Thursday, May 6, 2010

Brave Reps Fight the Congressional Ag Subsidy Machine; Machine Yawns

A couple weeks ago, I wrote about the valiant bi-partisan effort in the US House of Representatives to repeal American cotton subsidies that have been repeatedly ruled illegal under WTO rules and have caused the Obama administration to insanely subsidize Brazilian cotton farmers to the tune of $150 million in order to delay Brazil's imposition of $1 billion in sanctions on US exports pursuant to those WTO rulings.  Back then, Reps. Jeff Flake (R-AZ), Ron Kind (D-WI), Paul Ryan (R-WI), and Barney Frank (D-MA) sent a great letter to President Obama pointing out the insanity of our current farm policy and asking that the White House lead the repeal effort - a letter that apparently went straight from Capitol Hill to the Oval Office trashcan.  (Shocking, I know.)

Undaunted, these brave and lonely Congressmen gained two more colleagues, Dave Reichert (R-WA) and Earl Blumenauer (D-OR), and issued on May 4 another sternly-worded letter on the absurd American cotton subsidies and the embarrassing US-Brazil dispute.  This time, the letter went to an equally unreceptive audience, if not moreso - the Chairs and ranking members of the Senate and House Agriculture committees: Sens. Blanche Lincoln (D-AR) and Saxby Chambliss (R-GA), and Reps. Collin Peterson (D-MN) and Rep. Frank Lucas (R-OK).  The full text of the letter is printed below, and you've gotta admire the signatories' efforts - there's simply no doubt that they have a very strong argument that the current US cotton subsidy situation is obscene. 

However, you've also gotta chuckle at the idea of this letter landing on the desks of proven cotton-benefactors Lincoln and Chambliss, of "Wheat Leader" Peterson, and of farm subsidy "champion" Lucas (whose district, by the way, has received almost 3.4 billion in farm subsidies since he took office).  Yeah, I'm sure that these subsidy-loving pols are going to get right on this matter.  You know, right after they finish keynoting the next annual meeting of the National Cotton Council.

But hey, at least these guys are trying.  That's a helluva a lot more than we can say about Lincoln, Chambliss, Peterson or Lucas.  Or President Obama for that matter.


The Honorable Blanche Lincoln
Senate Committee on Agriculture, Forestry and Nutrition
328 Russell Senate Office Building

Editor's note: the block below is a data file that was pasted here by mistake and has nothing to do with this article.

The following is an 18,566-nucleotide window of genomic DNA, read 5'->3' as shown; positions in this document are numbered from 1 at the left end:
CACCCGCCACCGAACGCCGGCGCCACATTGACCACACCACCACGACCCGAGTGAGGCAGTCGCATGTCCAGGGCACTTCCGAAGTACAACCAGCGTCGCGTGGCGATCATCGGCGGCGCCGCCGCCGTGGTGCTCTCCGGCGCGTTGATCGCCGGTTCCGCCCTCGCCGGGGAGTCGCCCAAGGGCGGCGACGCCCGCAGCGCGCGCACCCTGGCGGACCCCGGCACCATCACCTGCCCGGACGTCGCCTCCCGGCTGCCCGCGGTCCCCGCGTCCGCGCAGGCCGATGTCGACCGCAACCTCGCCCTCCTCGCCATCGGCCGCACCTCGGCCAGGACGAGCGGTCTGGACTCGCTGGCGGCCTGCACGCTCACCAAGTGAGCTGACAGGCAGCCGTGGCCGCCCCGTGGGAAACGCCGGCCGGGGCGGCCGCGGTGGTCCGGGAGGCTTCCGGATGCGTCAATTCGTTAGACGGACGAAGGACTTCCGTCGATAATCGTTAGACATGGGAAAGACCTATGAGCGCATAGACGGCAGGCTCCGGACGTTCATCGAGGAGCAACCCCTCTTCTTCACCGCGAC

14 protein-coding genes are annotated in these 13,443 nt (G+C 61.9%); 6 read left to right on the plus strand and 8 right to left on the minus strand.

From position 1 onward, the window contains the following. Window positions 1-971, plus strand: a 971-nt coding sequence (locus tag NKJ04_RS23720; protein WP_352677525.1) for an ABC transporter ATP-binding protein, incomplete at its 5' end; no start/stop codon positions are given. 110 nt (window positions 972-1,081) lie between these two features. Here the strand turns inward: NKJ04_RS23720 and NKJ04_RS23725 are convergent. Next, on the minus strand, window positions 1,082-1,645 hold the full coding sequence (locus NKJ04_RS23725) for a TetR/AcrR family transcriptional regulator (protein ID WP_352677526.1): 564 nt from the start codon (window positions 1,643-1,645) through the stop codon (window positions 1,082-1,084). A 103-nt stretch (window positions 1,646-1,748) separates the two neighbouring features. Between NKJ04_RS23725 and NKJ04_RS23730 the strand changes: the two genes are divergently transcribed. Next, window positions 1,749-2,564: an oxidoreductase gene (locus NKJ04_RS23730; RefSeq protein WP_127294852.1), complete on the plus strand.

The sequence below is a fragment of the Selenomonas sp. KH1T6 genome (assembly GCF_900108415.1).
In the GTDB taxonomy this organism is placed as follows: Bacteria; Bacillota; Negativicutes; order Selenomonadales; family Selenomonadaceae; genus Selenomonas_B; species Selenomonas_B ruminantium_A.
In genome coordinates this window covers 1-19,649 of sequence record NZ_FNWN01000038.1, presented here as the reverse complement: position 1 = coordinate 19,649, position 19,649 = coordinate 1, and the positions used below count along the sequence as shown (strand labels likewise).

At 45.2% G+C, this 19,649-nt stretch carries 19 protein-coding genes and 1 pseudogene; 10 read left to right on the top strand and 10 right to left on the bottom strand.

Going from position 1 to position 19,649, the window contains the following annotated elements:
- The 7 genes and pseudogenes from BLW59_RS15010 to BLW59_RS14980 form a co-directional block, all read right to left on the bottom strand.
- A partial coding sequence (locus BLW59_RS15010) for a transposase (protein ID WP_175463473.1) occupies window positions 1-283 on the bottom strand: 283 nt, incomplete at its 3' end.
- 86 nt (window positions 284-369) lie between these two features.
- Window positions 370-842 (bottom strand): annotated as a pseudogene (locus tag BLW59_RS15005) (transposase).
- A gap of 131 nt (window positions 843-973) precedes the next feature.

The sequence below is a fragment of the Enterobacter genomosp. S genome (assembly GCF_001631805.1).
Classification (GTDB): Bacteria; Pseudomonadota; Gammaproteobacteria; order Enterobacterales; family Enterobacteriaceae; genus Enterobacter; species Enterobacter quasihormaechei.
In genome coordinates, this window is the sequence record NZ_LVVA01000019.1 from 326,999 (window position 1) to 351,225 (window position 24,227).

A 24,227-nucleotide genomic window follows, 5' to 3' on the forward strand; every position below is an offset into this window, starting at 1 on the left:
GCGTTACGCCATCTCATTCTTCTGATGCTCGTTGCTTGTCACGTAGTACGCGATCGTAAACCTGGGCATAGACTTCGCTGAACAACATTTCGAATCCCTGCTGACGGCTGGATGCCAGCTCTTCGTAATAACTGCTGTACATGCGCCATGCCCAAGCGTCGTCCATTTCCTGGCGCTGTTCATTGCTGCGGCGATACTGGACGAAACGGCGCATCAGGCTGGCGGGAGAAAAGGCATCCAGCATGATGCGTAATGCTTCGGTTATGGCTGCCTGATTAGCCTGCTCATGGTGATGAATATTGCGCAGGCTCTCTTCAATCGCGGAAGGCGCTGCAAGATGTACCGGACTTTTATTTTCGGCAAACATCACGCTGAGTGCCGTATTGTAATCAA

Washington, DC 20510-6200

The Honorable Collin Peterson
House Committee on Agriculture
1301 Longworth House Office Building
Washington, DC 20515

The Honorable Saxby Chambliss
Ranking Member
Senate Committee on Agriculture, Forestry and Nutrition
416 Russell Senate Office Building
Washington, DC 20510-6200

The Honorable Frank Lucas
Ranking Member
House Committee on Agriculture
1305 Longworth House Office Building Washington, DC 20515

Dear Senators Lincoln and Chambliss and Congressmen Peterson and Lucas,

With the April 6, 2010 announcement by U.S. Trade Representative Kirk and Secretary of Agriculture Vilsack of an agreement between the U.S. and Brazil over the cotton dispute, the need to overhaul our domestic commodity support programs is more apparent than ever. Among other commitments, the Administration has agreed to begin paying Brazil $147.3 million annually for “technical assistance and capacity building” to head off the threat of retaliatory tariffs on exports costing U.S. industry $560 million and unprecedented sanctions against U.S. intellectual property rights costing $260 million. We will subsidize both U.S. cotton farmers as well as Brazilian agribusiness until the issue is resolved or until the passage of the next farm bill, while Brazil retains its right to move forward with its countermeasures.

It is clear that the necessary authority to resolve this issue rests with Congress and we write to respectfully inquire about respective committee plans moving forward. Between the threat to American innovation from cross retaliation against intellectual property rights of U.S. companies and budgetary pressures that make the payments to Brazil all the more disconcerting, there is a growing need to make fundamental changes in the U.S. farm policy. Passage of the next farm bill is years away at best and at worst there is no guarantee that it will include sufficient reforms to prevent Brazil from putting into place the tariffs and sanctions they have deferred for now. We believe it is imperative that the Committees address this issue and request that your Committees consider legislation that would resolve the cotton issue in advance of the coming farm bill reauthorization. Alternatively, if the farm bill is deemed to be the appropriate process to address this issue, we urge the Committees to rank the cotton issue among your top farm bill priorities and ask that you commit to ensuring the inclusion of sufficient legislative reforms to put this matter to rest.

While the U.S. cotton program has undergone revision by both Congress and the Administration, these changes were insufficient to resolve the cotton issue. Now the stakes have been raised with a wide array of American businesses being used as a lever against the U.S. in Brazil’s authorized retaliation. It is clear that our agricultural subsidies are outdated and are quickly becoming a liability for future trade growth. We understand these matters are complex. However, without such a commitment or plans to deal with the issue in advance of the farm bill, it would unfortunately appear that the Administration’s actions will have only delayed the inevitable retaliation against American businesses and workers at the cost of $143.7 million per year.

We look forward to working with you to address the pressing need to reform the agricultural subsidy programs, and in particular the cotton programs, so that they will help rather than hinder international trade.



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